Air India chief executive and managing director Campbell Wilson has called to contain the expansion of foreign airlines to help Indian airlines grow.
In an interview to Hindustan Times, Wilson said this can be done by restricting any increase in flying rights in the country.
“It’s very difficult for us to fly an aircraft to North America, if there’s a surplus of capacity that allows people to travel out by someone (airline) else, and so too much just leaks out. India will not get the non-stop capacity from an Indian operator to these markets,” Wilson told the newspaper.
“So it’s a balance that has to be struck, allowing the market to grow. But also incubate your local market, because that’s fundamentally the most beneficial thing that you can do for the economy,” he said while replying to a question on India restricting an increase in bilateral arrangements with several countries,” he added.
The Air India chief said this is the right thing to do for the development of Indian aviation, but also for the good of Indian businesses and international connectivity.
Foreign flying rights are acquired under bilateral agreements between countries. Any designated foreign airline can operate to or from a point in India if it is designated as a point of call in the bilateral air services agreement (ASA) under the International Civil Aviation Organization (ICAO) framework signed between India and the country which has designated the airline. India has signed such pacts with 116 foreign countries, according to a reply given by the civil aviation ministry in Rajya Sabha on 1 August 2022.
Foreign carriers have leveraged these agreements to carry international passengers from India to other countries under what is known as the sixth freedom right. The ICAO framework’s Sixth Freedom of The Air allows a foreign carrier to fly passengers from India to a third country while stopping in its own country. Airlines such as UAE-based Emirates and Germany-headquartered Lufthansa have used the rights to fly Indian passengers to the US and Europe by adding a stop in their home country.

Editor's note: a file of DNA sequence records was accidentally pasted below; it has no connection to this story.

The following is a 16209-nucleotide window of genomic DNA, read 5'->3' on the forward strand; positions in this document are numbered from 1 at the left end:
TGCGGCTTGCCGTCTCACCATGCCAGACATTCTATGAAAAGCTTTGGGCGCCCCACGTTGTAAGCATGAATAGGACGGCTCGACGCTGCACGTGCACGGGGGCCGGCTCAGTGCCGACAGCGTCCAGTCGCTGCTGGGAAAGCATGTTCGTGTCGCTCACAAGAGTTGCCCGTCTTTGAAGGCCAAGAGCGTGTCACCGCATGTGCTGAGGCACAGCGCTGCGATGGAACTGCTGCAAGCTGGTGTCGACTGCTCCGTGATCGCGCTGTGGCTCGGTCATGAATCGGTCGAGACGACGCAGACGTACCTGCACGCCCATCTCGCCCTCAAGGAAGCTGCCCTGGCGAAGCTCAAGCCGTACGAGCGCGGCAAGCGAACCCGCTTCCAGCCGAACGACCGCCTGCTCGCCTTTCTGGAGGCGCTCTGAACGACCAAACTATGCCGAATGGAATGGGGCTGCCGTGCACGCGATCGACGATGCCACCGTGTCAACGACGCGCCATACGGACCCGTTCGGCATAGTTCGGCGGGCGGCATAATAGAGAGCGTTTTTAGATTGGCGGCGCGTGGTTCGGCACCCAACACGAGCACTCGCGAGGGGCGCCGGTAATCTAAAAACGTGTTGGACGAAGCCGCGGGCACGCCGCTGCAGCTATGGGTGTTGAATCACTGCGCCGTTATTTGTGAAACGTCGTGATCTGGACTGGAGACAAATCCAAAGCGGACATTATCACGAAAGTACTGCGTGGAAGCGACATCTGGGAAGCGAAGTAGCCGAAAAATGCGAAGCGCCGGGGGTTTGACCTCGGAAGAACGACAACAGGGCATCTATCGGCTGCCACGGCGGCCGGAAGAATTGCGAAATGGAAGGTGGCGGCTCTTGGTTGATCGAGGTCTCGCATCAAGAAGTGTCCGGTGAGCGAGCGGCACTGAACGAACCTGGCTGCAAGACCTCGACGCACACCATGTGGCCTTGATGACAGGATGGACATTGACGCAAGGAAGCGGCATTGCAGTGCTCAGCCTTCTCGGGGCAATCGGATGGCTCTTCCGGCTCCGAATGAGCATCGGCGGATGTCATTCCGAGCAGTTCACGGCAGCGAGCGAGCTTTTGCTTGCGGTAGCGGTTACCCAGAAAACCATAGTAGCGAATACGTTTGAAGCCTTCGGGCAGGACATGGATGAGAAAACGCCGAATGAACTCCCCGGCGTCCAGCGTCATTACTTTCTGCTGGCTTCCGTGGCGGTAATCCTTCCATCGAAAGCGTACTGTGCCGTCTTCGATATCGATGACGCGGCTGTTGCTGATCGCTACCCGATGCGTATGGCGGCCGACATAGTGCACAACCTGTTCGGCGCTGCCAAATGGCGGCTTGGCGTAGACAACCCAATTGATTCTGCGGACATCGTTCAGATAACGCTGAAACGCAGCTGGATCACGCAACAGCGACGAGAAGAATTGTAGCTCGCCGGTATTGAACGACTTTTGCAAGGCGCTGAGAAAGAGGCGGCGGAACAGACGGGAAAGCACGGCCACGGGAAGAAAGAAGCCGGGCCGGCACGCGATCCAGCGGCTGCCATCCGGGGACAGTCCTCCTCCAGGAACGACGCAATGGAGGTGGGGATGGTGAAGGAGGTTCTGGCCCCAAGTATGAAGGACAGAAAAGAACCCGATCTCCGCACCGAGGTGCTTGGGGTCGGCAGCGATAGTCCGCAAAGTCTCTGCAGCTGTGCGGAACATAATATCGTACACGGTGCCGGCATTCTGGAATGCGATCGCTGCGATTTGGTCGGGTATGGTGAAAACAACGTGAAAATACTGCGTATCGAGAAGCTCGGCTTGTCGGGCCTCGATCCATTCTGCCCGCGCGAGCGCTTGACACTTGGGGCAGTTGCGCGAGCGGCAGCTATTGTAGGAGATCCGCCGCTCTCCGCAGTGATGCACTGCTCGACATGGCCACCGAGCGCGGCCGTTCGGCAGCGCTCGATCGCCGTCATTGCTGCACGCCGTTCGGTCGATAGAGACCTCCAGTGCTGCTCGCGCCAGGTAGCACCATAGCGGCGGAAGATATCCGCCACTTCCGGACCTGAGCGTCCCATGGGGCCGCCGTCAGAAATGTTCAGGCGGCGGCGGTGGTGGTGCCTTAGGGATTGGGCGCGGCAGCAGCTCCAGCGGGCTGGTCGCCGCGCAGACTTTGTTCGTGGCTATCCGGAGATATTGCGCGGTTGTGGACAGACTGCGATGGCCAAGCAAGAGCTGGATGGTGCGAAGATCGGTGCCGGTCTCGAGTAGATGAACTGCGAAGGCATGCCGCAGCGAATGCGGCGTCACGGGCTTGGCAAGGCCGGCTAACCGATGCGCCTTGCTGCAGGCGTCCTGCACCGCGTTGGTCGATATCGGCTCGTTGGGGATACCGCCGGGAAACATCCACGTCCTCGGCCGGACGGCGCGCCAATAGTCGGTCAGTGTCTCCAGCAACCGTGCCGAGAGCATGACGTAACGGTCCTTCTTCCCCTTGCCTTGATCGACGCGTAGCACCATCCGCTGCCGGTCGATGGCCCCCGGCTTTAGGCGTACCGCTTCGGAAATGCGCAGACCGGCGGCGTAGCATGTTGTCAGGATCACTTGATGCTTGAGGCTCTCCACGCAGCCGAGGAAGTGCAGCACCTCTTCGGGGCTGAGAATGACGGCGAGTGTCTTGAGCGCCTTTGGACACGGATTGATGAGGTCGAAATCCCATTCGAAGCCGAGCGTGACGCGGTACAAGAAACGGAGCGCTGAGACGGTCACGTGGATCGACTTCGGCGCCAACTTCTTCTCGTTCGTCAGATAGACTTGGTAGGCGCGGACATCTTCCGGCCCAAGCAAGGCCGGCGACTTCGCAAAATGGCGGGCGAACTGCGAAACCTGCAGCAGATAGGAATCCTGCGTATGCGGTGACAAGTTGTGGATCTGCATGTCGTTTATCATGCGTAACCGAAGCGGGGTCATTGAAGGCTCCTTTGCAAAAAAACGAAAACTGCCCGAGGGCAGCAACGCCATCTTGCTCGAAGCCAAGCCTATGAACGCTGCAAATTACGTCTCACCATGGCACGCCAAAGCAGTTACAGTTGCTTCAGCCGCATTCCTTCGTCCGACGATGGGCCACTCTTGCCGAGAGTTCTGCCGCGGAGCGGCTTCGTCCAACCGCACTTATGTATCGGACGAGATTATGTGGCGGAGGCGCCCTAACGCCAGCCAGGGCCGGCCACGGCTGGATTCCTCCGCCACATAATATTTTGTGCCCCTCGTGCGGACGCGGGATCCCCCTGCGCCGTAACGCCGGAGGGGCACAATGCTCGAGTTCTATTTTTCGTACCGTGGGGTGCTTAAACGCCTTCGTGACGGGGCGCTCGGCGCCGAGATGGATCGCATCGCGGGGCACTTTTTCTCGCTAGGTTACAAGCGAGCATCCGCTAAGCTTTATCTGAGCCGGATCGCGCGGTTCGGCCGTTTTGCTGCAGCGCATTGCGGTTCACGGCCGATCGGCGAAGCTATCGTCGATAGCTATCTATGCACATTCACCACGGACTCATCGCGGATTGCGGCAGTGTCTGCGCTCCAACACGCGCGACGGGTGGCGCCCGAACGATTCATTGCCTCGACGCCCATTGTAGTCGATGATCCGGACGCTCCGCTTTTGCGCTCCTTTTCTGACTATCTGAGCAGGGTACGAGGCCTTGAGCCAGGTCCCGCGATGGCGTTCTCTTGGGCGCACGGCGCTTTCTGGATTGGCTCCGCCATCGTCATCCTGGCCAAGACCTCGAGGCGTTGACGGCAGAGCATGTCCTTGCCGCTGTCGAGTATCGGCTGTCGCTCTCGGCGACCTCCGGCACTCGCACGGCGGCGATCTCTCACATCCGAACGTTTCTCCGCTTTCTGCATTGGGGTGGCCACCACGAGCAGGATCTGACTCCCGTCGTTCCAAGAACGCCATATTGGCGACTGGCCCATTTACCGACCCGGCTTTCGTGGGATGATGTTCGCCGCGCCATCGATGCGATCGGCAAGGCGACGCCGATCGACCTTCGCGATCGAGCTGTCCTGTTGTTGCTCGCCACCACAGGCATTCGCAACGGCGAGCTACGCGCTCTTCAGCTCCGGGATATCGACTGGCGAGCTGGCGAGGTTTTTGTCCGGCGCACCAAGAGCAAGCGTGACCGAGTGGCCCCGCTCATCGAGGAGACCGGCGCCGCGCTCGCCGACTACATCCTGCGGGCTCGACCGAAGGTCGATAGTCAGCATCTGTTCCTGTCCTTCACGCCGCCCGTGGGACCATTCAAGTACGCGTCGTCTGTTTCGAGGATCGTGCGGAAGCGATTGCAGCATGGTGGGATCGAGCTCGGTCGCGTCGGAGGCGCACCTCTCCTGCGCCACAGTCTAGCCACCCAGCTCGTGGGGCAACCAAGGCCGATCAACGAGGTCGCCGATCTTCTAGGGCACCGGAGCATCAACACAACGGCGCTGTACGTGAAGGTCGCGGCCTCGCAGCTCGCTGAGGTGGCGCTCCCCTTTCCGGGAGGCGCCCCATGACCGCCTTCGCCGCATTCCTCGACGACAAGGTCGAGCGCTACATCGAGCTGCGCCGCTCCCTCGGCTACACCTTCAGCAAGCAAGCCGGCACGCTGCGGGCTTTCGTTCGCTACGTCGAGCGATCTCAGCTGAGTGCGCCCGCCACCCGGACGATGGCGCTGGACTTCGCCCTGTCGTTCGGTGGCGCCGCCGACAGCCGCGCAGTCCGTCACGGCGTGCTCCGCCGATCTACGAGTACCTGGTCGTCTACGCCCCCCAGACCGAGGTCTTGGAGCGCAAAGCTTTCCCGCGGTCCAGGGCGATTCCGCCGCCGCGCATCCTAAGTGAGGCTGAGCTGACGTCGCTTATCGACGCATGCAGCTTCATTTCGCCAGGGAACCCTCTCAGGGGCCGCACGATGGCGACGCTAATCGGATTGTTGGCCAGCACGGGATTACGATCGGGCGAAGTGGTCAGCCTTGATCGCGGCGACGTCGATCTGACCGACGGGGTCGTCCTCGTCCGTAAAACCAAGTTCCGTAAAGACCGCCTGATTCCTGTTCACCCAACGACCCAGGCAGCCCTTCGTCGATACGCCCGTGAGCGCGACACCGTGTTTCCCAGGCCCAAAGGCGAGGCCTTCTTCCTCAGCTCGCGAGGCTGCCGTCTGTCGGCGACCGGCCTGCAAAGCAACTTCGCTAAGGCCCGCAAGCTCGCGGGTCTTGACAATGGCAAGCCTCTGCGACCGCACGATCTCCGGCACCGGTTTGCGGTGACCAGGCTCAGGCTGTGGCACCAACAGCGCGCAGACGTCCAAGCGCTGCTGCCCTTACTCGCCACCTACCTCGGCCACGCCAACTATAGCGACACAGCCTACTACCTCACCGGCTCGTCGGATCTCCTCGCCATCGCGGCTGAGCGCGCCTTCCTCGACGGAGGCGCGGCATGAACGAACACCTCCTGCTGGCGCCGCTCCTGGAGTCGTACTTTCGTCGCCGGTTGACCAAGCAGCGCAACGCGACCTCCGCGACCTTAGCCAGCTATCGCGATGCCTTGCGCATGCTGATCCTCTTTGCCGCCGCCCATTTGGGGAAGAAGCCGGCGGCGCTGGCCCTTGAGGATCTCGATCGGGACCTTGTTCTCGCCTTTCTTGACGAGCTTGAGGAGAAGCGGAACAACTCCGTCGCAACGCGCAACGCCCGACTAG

The growth of these airlines has come at the expense of Indian carriers, especially Air India.
Dubai, which has been one of the biggest beneficiaries of UAE’s ASA with India, carries 60-70% of the traffic from India to countries beyond its hub, Wilson said.
The Indian government has not revised bilateral arrangements with countries since 2014 as it waits for Indian carriers to expand their existing seat capacity.
Air India currently operates over 2,900 weekly flights with a fleet of 120 aircraft. In a massive exercise to expand its fleet, the Tata-owned company is acquiring 470 aircraft from industry giants Airbus and Boeing in a mega $70 billion deal. The agreement, signed in June, includes 34 A350-1000, 20 Boeing 787 Dreamliners, 10 Boeing 777X widebody aircraft, as well as 140 Airbus A320neo, and 70 Airbus A321neo.
The airline currently has a fleet of 120 aircraft, with nearly 2,900 flights operated every week.
The Airbus A350 is set to lead the way, with deliveries commencing in the coming months, potentially by November, while a major part of the order is scheduled to arrive from mid-2025.
Since the acquisition of Air India in January 2022, Tata Sons has undertaken a massive revamping exercise, with plans to merge the airline and Vistara to create a new unified entity.
Besides, InterGlobe Aviation Ltd, which runs IndiGo airlines with an operational fleet of about 300 aircraft, has placed an order of nearly 1,000 aircraft with Airbus.
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